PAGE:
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Starting Out Fresh?

After the roller coaster ride of 2008, what can we expect in 2009?

Whew! I'm not sure I remember a time when I was so glad a year ended. The use of the roller coaster analogy hardly does justice to what we lived through last year from record highs to new records lows, it appears we've seen plenty. But what's ahead in 2009?


If I knew exactly what was ahead, I'd probably have a totally different kind of job, but there are some trends on the horizon you'll want to watch. Here are some I see, if you're curious about others you could add a comment and guide the discussion.


Engines and emissions. Looks like the emissions moves by major manufacturers will be more interesting in 2009. I've already written in our magazines about interim Tier 4 moves by the majors and their work in that area. Now comes word that Agco has something up its sleeve that we'll learn more about at the Louisville Show.


Essentially, you'll start hearing more about these lower emission engines and the different ways that manufacturers are aiming to meet the more-stringent requirements of the U.S. Environmental Protection Agency. If you're in the market for new machinery, keeping up on what's coming will be valuable.


Adding tech for 2009. New technology shouldn't go out of style and with the cost-price squeeze farms are facing this year, any moves that'll maximize inputs will have value. Growers that have moved to autoguidance tech may be looking for more variable-rate technology next. The controllers and the mapping software is up to the challenge to help you put just what you want on every part of each field you farm.


But to have that tech ready for planting, now's the time to connect with the local dealer for the technology. The crunch of people pushing ahead with this technology could be huge.


Smartphones and your future. Sure, businessmen and women have been carrying their trusty Blackberry's and other smartphones - are you ready for one? If you're suppliers are increasingly using e-mail to keep in touch, you're going to need your e-mail in hand - literally. And Web providers - including Farm Progress - are making it easier to get to key information using these Web-enabled tools.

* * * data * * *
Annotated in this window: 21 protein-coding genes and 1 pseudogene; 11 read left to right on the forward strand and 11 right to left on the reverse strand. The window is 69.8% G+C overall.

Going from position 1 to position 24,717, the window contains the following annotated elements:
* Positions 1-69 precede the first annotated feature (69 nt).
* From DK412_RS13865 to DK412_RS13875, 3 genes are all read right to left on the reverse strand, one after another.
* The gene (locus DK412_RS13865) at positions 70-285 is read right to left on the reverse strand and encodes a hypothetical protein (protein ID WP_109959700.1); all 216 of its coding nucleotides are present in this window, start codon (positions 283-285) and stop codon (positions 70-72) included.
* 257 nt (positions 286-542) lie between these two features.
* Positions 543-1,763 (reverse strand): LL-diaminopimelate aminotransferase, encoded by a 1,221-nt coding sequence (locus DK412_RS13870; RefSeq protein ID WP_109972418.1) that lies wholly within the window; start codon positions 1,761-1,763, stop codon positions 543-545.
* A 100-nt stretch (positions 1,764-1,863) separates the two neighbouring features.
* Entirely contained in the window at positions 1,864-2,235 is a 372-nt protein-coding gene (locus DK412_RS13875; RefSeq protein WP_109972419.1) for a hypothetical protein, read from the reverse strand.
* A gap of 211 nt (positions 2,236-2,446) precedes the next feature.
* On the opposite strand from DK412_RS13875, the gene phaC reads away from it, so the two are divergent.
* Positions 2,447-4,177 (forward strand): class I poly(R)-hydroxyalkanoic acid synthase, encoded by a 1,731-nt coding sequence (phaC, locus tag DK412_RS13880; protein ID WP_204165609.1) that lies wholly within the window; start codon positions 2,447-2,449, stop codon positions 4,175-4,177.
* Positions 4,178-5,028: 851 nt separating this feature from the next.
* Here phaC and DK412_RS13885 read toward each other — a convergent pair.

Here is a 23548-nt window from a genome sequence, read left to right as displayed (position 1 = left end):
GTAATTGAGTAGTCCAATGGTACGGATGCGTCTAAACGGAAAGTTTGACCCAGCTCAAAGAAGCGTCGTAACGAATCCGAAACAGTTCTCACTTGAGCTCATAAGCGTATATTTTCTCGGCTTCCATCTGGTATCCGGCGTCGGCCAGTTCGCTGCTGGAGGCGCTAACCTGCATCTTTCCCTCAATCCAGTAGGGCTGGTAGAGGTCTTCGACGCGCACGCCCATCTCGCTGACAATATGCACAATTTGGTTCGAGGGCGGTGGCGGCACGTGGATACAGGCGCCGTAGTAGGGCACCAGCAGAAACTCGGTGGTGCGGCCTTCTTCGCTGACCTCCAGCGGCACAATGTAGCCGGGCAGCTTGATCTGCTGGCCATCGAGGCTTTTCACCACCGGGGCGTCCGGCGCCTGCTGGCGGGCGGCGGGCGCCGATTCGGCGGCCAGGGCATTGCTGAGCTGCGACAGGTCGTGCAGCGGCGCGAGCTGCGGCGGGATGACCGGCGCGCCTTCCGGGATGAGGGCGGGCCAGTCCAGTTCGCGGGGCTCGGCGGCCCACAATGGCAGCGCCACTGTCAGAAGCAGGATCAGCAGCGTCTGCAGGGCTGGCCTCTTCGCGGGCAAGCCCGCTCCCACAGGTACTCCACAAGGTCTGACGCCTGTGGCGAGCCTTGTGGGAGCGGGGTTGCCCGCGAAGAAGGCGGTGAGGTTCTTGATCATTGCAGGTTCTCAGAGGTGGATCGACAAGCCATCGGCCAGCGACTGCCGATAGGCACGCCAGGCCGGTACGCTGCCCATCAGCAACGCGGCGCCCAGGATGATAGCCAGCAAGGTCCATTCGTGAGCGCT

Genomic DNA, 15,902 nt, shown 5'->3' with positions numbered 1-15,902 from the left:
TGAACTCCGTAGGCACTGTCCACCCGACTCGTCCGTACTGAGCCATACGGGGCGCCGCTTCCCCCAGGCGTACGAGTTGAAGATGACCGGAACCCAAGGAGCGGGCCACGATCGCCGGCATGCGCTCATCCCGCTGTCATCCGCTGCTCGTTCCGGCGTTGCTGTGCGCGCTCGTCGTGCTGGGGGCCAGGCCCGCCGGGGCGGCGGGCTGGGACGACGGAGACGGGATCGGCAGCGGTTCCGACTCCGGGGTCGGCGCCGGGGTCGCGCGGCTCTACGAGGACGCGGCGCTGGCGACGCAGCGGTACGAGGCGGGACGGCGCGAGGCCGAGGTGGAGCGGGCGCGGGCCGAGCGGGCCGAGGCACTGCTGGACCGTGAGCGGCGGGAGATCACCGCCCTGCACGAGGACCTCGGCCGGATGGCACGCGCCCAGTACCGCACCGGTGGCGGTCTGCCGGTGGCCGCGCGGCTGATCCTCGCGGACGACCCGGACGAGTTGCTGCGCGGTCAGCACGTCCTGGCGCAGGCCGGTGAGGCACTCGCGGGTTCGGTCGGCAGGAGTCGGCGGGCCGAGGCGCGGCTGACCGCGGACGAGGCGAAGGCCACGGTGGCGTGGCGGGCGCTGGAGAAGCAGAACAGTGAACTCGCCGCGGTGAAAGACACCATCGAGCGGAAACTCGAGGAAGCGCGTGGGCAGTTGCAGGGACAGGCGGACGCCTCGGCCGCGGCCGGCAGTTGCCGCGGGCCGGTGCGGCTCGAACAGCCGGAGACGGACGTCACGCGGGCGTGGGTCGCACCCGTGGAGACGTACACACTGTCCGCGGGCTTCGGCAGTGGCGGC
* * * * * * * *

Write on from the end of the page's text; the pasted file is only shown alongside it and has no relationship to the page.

In fact, you can always know what the markets are doing, just check out to see what I mean.


Put a pencil to it. Farmers who survived the mid-1980s are now nearing retirement. Yet their expertise and knowledge isn't being lost. This is the year to dredge up those skills that carried you through the last farm crisis. I'm not calling 2009 as a new farm crisis, we're better positioned than we were back then - and frankly, I think we're smarter.


The farm credit system and those community banks that serve agriculture have the money you need. But given today's credit crunch...well plan on giving them more information for sure. That means having even better records than you had last year, especially if you're looking to expand.


Keep on planning. While grain prices are down 60% from their meteoric highs of last summer, they remain historically stronger than in past years. That's going to put pressure on your management skills in ways you never considered as you buy for this year. From seed prices to fertilizer costs, you'll have to deal as hard as possible, and knowing your plan will help you determine when to pull the trigger on a purchase.


Remember, world grain stocks remain at historic lows, which means a hiccup somewhere else in the world could bring a run-up in prices again. Is that the sound of a roller coaster going back up the tracks?

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